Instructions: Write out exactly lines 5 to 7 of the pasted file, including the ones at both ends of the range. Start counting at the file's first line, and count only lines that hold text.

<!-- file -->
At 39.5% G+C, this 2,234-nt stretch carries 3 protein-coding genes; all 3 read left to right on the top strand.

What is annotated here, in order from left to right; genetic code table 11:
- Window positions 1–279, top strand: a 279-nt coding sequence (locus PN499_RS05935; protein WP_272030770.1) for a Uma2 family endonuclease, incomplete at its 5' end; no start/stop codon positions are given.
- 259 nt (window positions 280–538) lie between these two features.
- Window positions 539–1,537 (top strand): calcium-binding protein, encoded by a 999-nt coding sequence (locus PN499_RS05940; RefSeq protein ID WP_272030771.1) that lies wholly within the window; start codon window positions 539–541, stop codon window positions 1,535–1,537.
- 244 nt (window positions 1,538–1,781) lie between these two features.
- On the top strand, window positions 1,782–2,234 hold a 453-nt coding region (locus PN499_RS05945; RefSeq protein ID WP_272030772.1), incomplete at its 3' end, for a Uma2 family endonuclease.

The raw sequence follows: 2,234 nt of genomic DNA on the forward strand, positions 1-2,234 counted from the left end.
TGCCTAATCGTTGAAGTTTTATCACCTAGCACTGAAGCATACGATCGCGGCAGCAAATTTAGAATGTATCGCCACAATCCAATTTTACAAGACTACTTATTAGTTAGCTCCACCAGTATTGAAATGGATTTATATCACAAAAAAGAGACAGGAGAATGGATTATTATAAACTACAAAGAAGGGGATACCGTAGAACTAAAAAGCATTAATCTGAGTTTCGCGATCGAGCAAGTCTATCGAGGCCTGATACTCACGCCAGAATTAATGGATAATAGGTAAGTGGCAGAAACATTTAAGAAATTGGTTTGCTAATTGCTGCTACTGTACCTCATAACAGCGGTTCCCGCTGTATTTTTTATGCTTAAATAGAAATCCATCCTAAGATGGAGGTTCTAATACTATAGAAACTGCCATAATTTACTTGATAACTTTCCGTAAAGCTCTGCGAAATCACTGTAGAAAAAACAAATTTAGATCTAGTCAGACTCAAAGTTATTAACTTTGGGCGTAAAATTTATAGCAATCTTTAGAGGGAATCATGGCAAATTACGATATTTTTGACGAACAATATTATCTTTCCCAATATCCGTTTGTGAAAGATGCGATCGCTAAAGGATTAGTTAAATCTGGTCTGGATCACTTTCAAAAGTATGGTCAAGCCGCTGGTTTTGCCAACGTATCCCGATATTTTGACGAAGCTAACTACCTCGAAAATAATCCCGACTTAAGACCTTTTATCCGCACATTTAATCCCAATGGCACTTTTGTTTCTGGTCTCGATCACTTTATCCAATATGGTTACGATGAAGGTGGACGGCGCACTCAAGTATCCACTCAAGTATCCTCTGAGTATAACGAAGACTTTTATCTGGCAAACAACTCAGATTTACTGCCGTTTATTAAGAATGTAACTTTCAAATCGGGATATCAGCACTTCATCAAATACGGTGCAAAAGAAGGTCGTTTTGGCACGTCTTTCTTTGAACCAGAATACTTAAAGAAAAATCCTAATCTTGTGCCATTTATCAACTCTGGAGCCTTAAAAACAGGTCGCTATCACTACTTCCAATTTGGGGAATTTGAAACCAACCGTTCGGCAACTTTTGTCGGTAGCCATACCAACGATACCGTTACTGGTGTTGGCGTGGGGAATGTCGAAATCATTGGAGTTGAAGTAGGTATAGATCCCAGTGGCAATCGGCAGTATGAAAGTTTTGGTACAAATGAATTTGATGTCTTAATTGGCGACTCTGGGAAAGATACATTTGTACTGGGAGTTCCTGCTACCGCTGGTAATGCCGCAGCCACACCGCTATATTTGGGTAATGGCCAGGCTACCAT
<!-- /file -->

- Window positions 539–1,537 (top strand): calcium-binding protein, encoded by a 999-nt coding sequence (locus PN499_RS05940; RefSeq protein ID WP_272030771.1) that lies wholly within the window; start codon window positions 539–541, stop codon window positions 1,535–1,537.
- 244 nt (window positions 1,538–1,781) lie between these two features.
- On the top strand, window positions 1,782–2,234 hold a 453-nt coding region (locus PN499_RS05945; RefSeq protein ID WP_272030772.1), incomplete at its 3' end, for a Uma2 family endonuclease.